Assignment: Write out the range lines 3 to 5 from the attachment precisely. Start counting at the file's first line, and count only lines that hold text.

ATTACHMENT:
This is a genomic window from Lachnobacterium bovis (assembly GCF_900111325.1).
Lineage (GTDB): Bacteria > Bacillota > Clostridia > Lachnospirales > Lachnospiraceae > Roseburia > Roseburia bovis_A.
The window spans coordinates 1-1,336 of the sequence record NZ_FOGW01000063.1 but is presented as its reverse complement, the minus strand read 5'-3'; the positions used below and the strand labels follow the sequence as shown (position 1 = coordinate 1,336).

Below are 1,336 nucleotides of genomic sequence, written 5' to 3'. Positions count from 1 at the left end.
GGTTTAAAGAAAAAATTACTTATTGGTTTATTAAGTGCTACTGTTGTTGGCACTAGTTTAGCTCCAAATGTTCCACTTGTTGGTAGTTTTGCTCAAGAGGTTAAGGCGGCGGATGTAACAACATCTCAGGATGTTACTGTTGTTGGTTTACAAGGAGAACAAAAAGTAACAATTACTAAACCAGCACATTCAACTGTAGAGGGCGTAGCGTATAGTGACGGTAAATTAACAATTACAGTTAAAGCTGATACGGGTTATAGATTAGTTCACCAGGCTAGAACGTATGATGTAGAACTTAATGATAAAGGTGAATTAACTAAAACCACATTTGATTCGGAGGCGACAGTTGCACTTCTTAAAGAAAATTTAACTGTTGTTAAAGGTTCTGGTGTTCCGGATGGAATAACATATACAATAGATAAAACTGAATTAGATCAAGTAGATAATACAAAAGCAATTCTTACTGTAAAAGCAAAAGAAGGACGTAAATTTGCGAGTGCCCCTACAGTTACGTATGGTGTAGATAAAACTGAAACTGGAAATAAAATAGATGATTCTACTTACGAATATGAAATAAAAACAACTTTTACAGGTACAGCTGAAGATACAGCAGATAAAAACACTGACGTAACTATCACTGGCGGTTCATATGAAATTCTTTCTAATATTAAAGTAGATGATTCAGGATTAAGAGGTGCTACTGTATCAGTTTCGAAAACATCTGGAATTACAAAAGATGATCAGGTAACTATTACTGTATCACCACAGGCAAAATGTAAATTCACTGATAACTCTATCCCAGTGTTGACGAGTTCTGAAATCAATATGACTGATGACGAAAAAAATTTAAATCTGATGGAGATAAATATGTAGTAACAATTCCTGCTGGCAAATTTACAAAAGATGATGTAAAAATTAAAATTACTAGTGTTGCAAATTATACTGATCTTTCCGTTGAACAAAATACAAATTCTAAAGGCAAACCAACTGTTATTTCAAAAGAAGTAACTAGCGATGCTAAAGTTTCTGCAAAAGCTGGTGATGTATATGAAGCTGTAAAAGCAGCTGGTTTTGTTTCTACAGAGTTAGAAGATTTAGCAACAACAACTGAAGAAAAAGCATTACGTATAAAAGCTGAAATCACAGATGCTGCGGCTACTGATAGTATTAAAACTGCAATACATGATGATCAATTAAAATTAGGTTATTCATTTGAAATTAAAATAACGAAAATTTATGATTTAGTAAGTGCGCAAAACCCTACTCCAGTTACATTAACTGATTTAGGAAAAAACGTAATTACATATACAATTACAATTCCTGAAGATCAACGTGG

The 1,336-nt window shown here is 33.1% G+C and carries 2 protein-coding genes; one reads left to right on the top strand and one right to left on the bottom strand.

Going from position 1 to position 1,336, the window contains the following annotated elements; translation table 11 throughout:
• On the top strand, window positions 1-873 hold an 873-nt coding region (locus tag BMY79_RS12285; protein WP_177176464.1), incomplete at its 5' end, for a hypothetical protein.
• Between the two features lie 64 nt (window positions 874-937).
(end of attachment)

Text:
The window spans coordinates 1-1,336 of the sequence record NZ_FOGW01000063.1 but is presented as its reverse complement, the minus strand read 5'-3'; the positions used below and the strand labels follow the sequence as shown (position 1 = coordinate 1,336).

Below are 1,336 nucleotides of genomic sequence, written 5' to 3'. Positions count from 1 at the left end.
GGTTTAAAGAAAAAATTACTTATTGGTTTATTAAGTGCTACTGTTGTTGGCACTAGTTTAGCTCCAAATGTTCCACTTGTTGGTAGTTTTGCTCAAGAGGTTAAGGCGGCGGATGTAACAACATCTCAGGATGTTACTGTTGTTGGTTTACAAGGAGAACAAAAAGTAACAATTACTAAACCAGCACATTCAACTGTAGAGGGCGTAGCGTATAGTGACGGTAAATTAACAATTACAGTTAAAGCTGATACGGGTTATAGATTAGTTCACCAGGCTAGAACGTATGATGTAGAACTTAATGATAAAGGTGAATTAACTAAAACCACATTTGATTCGGAGGCGACAGTTGCACTTCTTAAAGAAAATTTAACTGTTGTTAAAGGTTCTGGTGTTCCGGATGGAATAACATATACAATAGATAAAACTGAATTAGATCAAGTAGATAATACAAAAGCAATTCTTACTGTAAAAGCAAAAGAAGGACGTAAATTTGCGAGTGCCCCTACAGTTACGTATGGTGTAGATAAAACTGAAACTGGAAATAAAATAGATGATTCTACTTACGAATATGAAATAAAAACAACTTTTACAGGTACAGCTGAAGATACAGCAGATAAAAACACTGACGTAACTATCACTGGCGGTTCATATGAAATTCTTTCTAATATTAAAGTAGATGATTCAGGATTAAGAGGTGCTACTGTATCAGTTTCGAAAACATCTGGAATTACAAAAGATGATCAGGTAACTATTACTGTATCACCACAGGCAAAATGTAAATTCACTGATAACTCTATCCCAGTGTTGACGAGTTCTGAAATCAATATGACTGATGACGAAAAAAATTTAAATCTGATGGAGATAAATATGTAGTAACAATTCCTGCTGGCAAATTTACAAAAGATGATGTAAAAATTAAAATTACTAGTGTTGCAAATTATACTGATCTTTCCGTTGAACAAAATACAAATTCTAAAGGCAAACCAACTGTTATTTCAAAAGAAGTAACTAGCGATGCTAAAGTTTCTGCAAAAGCTGGTGATGTATATGAAGCTGTAAAAGCAGCTGGTTTTGTTTCTACAGAGTTAGAAGATTTAGCAACAACAACTGAAGAAAAAGCATTACGTATAAAAGCTGAAATCACAGATGCTGCGGCTACTGATAGTATTAAAACTGCAATACATGATGATCAATTAAAATTAGGTTATTCATTTGAAATTAAAATAACGAAAATTTATGATTTAGTAAGTGCGCAAAACCCTACTCCAGTTACATTAACTGATTTAGGAAAAAACGTAATTACATATACAATTACAATTCCTGAAGATCAACGTGG